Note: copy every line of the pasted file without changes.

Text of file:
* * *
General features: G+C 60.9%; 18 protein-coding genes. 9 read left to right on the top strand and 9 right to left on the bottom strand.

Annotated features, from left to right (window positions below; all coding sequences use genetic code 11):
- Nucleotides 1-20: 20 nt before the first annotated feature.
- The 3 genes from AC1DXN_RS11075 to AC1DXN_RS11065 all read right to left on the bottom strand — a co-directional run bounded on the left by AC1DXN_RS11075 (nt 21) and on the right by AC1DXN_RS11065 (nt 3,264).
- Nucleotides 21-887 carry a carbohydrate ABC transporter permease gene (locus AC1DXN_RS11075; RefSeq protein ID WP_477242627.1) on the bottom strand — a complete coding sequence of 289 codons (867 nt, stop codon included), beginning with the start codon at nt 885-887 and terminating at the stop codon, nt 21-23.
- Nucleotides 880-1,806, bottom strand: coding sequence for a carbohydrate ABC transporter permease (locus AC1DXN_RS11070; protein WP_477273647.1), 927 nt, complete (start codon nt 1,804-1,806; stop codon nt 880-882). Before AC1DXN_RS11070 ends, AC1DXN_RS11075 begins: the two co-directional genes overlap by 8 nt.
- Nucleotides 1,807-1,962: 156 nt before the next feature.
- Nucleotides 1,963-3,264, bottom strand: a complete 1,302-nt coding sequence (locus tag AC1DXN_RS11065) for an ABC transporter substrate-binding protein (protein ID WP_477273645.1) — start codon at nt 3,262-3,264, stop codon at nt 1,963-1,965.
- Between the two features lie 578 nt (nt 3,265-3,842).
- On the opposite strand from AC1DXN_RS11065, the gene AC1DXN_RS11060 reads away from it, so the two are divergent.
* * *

General features: G+C 60.9%; 18 protein-coding genes. 9 read left to right on the top strand and 9 right to left on the bottom strand.

Annotated features, from left to right (window positions below; all coding sequences use genetic code 11):
- Nucleotides 1-20: 20 nt before the first annotated feature.
- The 3 genes from AC1DXN_RS11075 to AC1DXN_RS11065 all read right to left on the bottom strand — a co-directional run bounded on the left by AC1DXN_RS11075 (nt 21) and on the right by AC1DXN_RS11065 (nt 3,264).
- Nucleotides 21-887 carry a carbohydrate ABC transporter permease gene (locus AC1DXN_RS11075; RefSeq protein ID WP_477242627.1) on the bottom strand — a complete coding sequence of 289 codons (867 nt, stop codon included), beginning with the start codon at nt 885-887 and terminating at the stop codon, nt 21-23.
- Nucleotides 880-1,806, bottom strand: coding sequence for a carbohydrate ABC transporter permease (locus AC1DXN_RS11070; protein WP_477273647.1), 927 nt, complete (start codon nt 1,804-1,806; stop codon nt 880-882). Before AC1DXN_RS11070 ends, AC1DXN_RS11075 begins: the two co-directional genes overlap by 8 nt.
- Nucleotides 1,807-1,962: 156 nt before the next feature.
- Nucleotides 1,963-3,264, bottom strand: a complete 1,302-nt coding sequence (locus tag AC1DXN_RS11065) for an ABC transporter substrate-binding protein (protein ID WP_477273645.1) — start codon at nt 3,262-3,264, stop codon at nt 1,963-1,965.
- Between the two features lie 578 nt (nt 3,265-3,842).
- On the opposite strand from AC1DXN_RS11065, the gene AC1DXN_RS11060 reads away from it, so the two are divergent.